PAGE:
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Its officially summer and time to work on the garden.  The recent storms and previously unseasonal snow in February and March plus two travels, made my garden a bit untidy.  I felt a bit embarrassed by it all, but today as I went out, I saw what I had been missing.  There were bees flying around, spiders making their nests, earthworms in the soil and many other insects going about their business.  Birds such as sparrows, pigeons and gulls floated about in the air.  There was a real eco-system there which I had not recognised. Even tiny patio gardens have a way of making a complete micro eco-systems which are a part of the much bigger eco-system we live in.  Even inside the home, there are spiders, ants etc which are part of an eco-system which help you- spiders eat other harmful insects such as moths and mites; while ants can take away bit of food that you can’t see.  I’ve got all these and feel fine with it.  What about your home?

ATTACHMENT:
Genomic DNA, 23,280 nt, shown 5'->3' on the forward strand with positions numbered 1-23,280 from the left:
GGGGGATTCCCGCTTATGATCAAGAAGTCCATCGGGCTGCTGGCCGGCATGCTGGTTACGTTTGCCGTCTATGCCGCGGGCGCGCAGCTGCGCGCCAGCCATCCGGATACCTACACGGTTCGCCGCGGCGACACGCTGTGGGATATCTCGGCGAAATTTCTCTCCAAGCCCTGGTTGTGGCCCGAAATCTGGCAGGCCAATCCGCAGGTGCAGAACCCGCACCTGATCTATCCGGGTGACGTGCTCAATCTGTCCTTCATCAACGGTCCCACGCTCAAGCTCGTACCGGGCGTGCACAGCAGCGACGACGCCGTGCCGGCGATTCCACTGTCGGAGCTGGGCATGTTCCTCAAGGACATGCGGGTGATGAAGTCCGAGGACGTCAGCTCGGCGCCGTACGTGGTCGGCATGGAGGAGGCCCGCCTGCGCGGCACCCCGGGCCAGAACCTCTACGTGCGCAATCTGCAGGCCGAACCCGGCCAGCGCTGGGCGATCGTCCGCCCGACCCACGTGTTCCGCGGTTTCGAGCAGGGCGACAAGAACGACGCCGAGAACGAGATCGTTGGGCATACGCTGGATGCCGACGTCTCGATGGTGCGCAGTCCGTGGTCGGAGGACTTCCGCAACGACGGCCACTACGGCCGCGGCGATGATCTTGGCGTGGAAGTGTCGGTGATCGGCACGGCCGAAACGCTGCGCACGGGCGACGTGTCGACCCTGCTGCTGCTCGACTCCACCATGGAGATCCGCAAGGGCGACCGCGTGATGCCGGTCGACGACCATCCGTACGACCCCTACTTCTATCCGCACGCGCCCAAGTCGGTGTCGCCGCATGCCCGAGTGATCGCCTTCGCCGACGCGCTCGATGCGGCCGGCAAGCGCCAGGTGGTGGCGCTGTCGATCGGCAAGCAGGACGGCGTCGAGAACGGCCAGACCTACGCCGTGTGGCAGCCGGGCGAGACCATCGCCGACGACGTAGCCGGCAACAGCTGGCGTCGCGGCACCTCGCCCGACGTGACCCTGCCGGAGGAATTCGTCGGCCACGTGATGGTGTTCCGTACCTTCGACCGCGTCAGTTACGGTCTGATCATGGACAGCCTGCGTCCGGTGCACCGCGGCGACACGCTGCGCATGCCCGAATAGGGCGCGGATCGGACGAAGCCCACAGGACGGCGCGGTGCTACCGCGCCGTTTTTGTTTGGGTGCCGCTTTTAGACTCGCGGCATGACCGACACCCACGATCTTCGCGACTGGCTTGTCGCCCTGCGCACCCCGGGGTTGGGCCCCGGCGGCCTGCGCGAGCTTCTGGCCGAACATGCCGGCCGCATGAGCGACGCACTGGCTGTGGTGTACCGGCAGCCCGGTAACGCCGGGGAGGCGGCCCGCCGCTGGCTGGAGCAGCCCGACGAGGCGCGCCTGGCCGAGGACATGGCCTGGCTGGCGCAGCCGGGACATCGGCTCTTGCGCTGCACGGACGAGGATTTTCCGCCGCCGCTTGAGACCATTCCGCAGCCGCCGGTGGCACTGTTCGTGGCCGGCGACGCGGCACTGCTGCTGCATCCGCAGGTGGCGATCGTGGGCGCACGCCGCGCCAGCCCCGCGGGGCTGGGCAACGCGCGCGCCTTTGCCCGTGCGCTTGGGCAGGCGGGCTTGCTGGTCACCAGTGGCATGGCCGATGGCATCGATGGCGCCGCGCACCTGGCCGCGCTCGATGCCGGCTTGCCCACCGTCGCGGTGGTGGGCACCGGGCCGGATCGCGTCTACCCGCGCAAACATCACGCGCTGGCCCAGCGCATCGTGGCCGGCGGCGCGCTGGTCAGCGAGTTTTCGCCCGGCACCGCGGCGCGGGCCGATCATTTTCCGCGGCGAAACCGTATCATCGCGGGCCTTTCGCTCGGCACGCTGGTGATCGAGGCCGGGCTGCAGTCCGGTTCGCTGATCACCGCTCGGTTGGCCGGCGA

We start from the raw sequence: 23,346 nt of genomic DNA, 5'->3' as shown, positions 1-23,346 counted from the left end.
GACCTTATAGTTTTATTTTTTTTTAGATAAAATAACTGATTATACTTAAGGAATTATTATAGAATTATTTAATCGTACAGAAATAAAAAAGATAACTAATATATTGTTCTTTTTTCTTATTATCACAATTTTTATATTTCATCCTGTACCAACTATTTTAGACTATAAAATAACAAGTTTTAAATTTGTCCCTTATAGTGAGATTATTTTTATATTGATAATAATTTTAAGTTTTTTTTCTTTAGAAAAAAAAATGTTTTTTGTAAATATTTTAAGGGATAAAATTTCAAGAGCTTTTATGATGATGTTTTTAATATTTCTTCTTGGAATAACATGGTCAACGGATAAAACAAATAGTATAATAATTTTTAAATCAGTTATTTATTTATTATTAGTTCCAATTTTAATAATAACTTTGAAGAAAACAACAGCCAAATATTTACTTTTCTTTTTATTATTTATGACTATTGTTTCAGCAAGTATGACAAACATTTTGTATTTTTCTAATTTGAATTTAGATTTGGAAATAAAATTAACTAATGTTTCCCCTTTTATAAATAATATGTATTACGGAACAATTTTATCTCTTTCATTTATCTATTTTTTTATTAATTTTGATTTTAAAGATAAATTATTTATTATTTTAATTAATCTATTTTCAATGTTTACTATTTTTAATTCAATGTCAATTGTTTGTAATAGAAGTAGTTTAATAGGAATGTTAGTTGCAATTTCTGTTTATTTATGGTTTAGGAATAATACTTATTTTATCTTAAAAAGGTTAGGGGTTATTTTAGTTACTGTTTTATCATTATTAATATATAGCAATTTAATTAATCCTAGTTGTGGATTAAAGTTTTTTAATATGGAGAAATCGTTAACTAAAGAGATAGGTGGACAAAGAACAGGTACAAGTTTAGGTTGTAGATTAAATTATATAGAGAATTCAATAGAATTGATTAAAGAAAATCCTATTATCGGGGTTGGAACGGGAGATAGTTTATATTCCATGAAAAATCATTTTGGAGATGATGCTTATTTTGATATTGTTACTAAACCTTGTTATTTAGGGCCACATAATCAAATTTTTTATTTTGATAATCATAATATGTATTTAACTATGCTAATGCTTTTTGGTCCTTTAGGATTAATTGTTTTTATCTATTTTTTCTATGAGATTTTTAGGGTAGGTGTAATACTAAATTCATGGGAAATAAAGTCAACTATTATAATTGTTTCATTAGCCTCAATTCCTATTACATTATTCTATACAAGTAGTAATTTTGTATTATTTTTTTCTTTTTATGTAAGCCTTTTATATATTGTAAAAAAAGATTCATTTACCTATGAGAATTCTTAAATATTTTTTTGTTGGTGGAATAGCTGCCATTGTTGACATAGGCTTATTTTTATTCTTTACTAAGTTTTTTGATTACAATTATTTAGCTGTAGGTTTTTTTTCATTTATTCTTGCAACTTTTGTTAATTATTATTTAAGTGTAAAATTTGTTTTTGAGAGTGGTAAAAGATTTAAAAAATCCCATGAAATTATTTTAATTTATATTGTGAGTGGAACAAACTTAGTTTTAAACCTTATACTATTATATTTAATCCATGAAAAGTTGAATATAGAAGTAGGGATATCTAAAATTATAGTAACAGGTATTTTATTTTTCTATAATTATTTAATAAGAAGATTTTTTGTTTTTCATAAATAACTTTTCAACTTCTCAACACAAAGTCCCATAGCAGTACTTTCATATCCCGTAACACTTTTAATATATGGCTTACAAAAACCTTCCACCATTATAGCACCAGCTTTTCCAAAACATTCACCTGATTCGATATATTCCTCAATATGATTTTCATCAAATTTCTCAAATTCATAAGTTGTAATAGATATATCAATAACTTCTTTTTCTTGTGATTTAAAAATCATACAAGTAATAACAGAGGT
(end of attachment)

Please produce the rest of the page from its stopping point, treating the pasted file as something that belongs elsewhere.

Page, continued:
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Launch of Energy Gardens

I have written previously about the garden we were working on the station platform at Acton Central Station, West London.  We finally had a grand launch on Friday with members of the community, our work partners- Repowering London, Groundwork Trust and Arriva (the train company) and the local Member of Parliament.  The garden is complete with ornamental and food sections- from which the local community can freely take away what they need, as long as they leave something for others!  The centre piece of the project consists of a large ornamental bed featuring a stone plaque with the encouraging words of Nichiren, a 13th century Buddhist philosopher, ‘Winer always turn to spring’.  These words are not just about seasons but also about finding hope and inspiration.  The bed is also a tribute to a station staff, well loved by the users of the station and local community, who died suddenly from cancer three years ago- around the time that the project started.  We hope that these words give hope to everyone while they wait at the platform.

Charushila/Energy Garden - Acton Central Railway Station Flower Bed opening - 18/5/18

We will now begin the second phase of the project which will concentrate more on the ‘energy section’ with solar panels and water harvesting schemes in the station.  Here are some photos from the event-

My speech from the day that you can see me reading out went like this-

Charushila is a charity, working to promote social engagement through the design and creation of community projects. ‘Charu’ means beautiful and ‘Shila’ means foundation in Sanskrit.